“This new report shows more of the same — continued high death and injury rates among children on all-terrain vehicles,” said American Academy of Pediatrics President David T. Tayloe, Jr., MD, FAAP. “ATVs continue to kill and seriously injure children at alarming rates. The CPSC’s meager efforts to stem the tide have been entirely ineffective, and industry has done nothing to make these dangerous vehicles safer.”

Major findings in the CPSC’s 2007 Annual Report on ATV-related Deaths and Injuries include:

  • Serious injuries requiring emergency room treatment rose from 146,000 in 2006 to 150,900 in 2007, an increase of less than one percent that was not statistically significant. Since 2001, there has been a statistically significant 37% increase in serious injuries.
  • The estimated number of ATV-related fatalities fell slightly from 948 in 2005 to 882 in 2006. To date, 542 reports of ATV-related fatalities have been identified for 2007, but this number is expected to increase as additional data are gathered. The states with the highest numbers of reported deaths identified in the period 2005-2007 were West Virginia (143), Florida (123) and Kentucky (114).
  • In 2007, at least 107 children younger than 16 were killed on ATVs. This accounts for 20 percent of fatalities.
  • Children under 16 suffered 40,000 serious injuries in 2007 — or 27 percent of all injuries. This is a 2 percent increase from the 2006 estimate. CPSC found that this decrease was not statistically significant. Since 2001, there has been a statistically significant increase of 17% in the number of children under 16 seriously injured on ATVs.

The CPSC data include a risk estimate of ATV injuries per 10,000 four-wheel ATVs. The risk estimate for 2007 is 153.9 compared with 163 in 2006. In making this determination, CPSC estimated that there were 9.5 million ATVs in use in 2007 and 8.6 million in use in 2006. In August 2006, CPSC denied a petition filed over six years ago by consumer and health groups demanding action on ATVs. Instead, the Commission moved forward with a rulemaking that would result in ATV standards. There is no timeline for the full rulemaking process and work on the rulemaking appears to have stalled.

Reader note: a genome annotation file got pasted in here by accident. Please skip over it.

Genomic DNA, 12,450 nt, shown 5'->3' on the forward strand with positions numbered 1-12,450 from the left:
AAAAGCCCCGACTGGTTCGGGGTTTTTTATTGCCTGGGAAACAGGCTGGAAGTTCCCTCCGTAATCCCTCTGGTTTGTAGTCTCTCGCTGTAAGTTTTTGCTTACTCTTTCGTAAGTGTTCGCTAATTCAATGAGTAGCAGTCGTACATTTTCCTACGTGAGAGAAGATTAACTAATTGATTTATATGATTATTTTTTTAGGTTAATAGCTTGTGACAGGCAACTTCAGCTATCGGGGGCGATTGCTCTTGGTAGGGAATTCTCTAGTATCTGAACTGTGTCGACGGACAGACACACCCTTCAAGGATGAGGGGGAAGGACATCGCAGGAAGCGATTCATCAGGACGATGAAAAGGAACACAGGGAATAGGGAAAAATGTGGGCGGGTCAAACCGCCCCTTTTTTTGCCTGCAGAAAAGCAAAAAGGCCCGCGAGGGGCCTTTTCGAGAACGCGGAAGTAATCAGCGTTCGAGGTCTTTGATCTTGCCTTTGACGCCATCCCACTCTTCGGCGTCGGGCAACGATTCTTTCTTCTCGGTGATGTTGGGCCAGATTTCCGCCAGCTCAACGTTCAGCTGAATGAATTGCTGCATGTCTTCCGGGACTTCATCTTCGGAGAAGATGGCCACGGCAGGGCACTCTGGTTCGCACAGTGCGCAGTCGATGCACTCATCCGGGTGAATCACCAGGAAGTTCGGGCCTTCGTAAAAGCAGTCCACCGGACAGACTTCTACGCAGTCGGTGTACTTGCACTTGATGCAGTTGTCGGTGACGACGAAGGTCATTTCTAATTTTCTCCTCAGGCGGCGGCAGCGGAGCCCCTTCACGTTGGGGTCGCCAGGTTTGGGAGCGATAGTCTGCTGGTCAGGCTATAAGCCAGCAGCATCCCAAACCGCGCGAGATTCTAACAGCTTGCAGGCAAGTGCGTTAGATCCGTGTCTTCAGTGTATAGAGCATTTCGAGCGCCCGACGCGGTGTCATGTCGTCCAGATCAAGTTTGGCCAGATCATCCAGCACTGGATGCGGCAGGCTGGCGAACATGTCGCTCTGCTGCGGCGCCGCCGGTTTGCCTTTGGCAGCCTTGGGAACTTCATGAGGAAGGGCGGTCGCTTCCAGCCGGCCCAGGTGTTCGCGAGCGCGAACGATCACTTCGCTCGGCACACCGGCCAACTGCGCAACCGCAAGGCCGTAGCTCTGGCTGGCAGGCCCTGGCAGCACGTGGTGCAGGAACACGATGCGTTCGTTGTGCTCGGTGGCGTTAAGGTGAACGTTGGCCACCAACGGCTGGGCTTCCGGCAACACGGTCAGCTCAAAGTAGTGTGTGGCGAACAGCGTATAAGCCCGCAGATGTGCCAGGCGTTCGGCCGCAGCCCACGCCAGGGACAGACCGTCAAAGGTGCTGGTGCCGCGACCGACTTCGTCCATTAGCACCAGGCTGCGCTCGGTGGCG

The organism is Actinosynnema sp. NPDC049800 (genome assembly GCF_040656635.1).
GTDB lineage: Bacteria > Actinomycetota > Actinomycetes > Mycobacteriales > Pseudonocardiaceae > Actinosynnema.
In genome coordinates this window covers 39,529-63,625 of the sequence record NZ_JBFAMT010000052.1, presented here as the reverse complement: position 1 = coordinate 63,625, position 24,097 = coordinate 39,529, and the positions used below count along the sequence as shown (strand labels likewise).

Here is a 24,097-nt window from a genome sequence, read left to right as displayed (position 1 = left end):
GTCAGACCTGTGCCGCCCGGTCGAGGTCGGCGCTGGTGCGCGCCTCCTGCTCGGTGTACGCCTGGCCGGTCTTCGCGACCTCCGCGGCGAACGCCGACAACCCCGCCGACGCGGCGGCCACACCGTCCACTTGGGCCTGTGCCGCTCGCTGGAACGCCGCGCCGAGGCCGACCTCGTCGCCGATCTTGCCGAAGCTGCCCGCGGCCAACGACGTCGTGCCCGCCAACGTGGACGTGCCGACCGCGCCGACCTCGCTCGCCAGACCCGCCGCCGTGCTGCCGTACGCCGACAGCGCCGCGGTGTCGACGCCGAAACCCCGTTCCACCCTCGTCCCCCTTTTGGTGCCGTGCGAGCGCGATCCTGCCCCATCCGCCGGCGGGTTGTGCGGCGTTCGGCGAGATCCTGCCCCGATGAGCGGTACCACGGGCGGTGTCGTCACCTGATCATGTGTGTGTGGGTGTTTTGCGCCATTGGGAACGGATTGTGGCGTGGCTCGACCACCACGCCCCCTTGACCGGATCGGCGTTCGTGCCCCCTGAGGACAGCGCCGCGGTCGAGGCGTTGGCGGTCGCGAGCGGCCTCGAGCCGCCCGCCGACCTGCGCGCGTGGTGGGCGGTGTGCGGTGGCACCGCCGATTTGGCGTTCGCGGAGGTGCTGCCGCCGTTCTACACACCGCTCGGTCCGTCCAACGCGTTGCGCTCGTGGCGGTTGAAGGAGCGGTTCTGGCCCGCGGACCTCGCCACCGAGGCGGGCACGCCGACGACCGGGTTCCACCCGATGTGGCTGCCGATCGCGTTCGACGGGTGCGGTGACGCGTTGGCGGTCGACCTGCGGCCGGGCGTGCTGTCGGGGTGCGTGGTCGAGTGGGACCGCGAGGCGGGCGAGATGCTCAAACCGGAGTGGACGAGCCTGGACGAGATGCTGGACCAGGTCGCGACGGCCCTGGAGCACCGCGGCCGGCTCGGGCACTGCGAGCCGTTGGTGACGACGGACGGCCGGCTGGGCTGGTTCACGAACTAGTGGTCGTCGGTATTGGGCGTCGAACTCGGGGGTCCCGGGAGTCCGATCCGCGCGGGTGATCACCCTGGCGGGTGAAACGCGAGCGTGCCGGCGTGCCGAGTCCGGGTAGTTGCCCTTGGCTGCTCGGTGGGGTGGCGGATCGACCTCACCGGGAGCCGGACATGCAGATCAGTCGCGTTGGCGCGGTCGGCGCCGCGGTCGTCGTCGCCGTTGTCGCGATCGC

The CPSC’s rulemaking, however, describes the development of a “transitional ATV” for children age 14 and older, which is of particular concern to consumer and public health advocates. These ATVs would likely have engines larger than those currently recommended for children under 16.

The CPSC, the ATV industry, the Consumer Federation of America, and many other consumer advocates recommend that children ages 12 through 15 not ride ATVs with engines larger than 90 cc’s.

On August 14, 2008, the President signed into the law the Consumer Product Safety Improvement Act, which includes a provision focused on ATVs dealing primarily with protecting the economic interests of the largest ATV manufacturers.

The provision makes the current ANSI/SVIA voluntary standard mandatory; requires that the manufacturer of any ATV imported into the U.S. be party to ATV Action Plans; requires that CPSC continue its rulemaking process and consider multiple factors when categorizing youth ATVs; and requires that CPSC consult with NHTSA to determine the safety of numerous aspects of ATV safety.

The ANSI/SVIA standard sets forth a description of a transitional ATV, which contradicts that of CPSC’s proposed rule. The speed limit for transitional ATVs in the ANSI/SVIA standard is considerably higher than that in CPSC’s proposed rule.

“The CPSC data show that the hazards posed by ATVs continue unabated. Children should not be riding adult-size ATVs, ATVs must be designed to eliminate hazards and enforcement must be effective at both the federal and state level,” stated Weintraub.